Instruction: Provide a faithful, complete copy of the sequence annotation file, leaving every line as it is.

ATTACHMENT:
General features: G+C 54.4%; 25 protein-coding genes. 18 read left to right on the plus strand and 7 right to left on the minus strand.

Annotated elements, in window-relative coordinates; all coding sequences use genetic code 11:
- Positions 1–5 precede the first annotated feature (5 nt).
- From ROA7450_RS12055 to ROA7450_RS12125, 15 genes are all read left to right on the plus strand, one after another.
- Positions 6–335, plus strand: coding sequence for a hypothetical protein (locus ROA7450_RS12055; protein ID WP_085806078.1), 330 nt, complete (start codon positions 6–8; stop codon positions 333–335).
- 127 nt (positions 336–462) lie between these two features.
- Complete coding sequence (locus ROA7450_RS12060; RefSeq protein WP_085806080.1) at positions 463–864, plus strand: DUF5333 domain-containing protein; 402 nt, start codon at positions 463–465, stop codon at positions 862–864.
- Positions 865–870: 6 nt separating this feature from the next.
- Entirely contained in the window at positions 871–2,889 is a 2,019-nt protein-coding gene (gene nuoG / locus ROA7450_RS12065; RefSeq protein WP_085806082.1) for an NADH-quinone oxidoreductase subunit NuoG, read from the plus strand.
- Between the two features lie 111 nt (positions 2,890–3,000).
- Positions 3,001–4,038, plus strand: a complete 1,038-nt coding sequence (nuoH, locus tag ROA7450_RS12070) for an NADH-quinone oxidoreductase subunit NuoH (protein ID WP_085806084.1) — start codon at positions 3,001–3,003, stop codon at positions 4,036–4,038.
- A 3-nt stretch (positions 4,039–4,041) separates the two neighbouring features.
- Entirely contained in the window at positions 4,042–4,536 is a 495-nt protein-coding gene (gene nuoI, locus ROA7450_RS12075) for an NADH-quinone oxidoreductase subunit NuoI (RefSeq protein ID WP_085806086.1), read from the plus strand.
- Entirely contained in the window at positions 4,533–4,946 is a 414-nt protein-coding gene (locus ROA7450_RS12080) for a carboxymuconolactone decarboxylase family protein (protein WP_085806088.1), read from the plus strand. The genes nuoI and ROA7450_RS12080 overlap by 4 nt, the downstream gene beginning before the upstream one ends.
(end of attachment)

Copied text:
General features: G+C 54.4%; 25 protein-coding genes. 18 read left to right on the plus strand and 7 right to left on the minus strand.

Annotated elements, in window-relative coordinates; all coding sequences use genetic code 11:
- Positions 1–5 precede the first annotated feature (5 nt).
- From ROA7450_RS12055 to ROA7450_RS12125, 15 genes are all read left to right on the plus strand, one after another.
- Positions 6–335, plus strand: coding sequence for a hypothetical protein (locus ROA7450_RS12055; protein ID WP_085806078.1), 330 nt, complete (start codon positions 6–8; stop codon positions 333–335).
- 127 nt (positions 336–462) lie between these two features.
- Complete coding sequence (locus ROA7450_RS12060; RefSeq protein WP_085806080.1) at positions 463–864, plus strand: DUF5333 domain-containing protein; 402 nt, start codon at positions 463–465, stop codon at positions 862–864.
- Positions 865–870: 6 nt separating this feature from the next.
- Entirely contained in the window at positions 871–2,889 is a 2,019-nt protein-coding gene (gene nuoG / locus ROA7450_RS12065; RefSeq protein WP_085806082.1) for an NADH-quinone oxidoreductase subunit NuoG, read from the plus strand.
- Between the two features lie 111 nt (positions 2,890–3,000).
- Positions 3,001–4,038, plus strand: a complete 1,038-nt coding sequence (nuoH, locus tag ROA7450_RS12070) for an NADH-quinone oxidoreductase subunit NuoH (protein ID WP_085806084.1) — start codon at positions 3,001–3,003, stop codon at positions 4,036–4,038.
- A 3-nt stretch (positions 4,039–4,041) separates the two neighbouring features.
- Entirely contained in the window at positions 4,042–4,536 is a 495-nt protein-coding gene (gene nuoI, locus ROA7450_RS12075) for an NADH-quinone oxidoreductase subunit NuoI (RefSeq protein ID WP_085806086.1), read from the plus strand.
- Entirely contained in the window at positions 4,533–4,946 is a 414-nt protein-coding gene (locus ROA7450_RS12080) for a carboxymuconolactone decarboxylase family protein (protein WP_085806088.1), read from the plus strand. The genes nuoI and ROA7450_RS12080 overlap by 4 nt, the downstream gene beginning before the upstream one ends.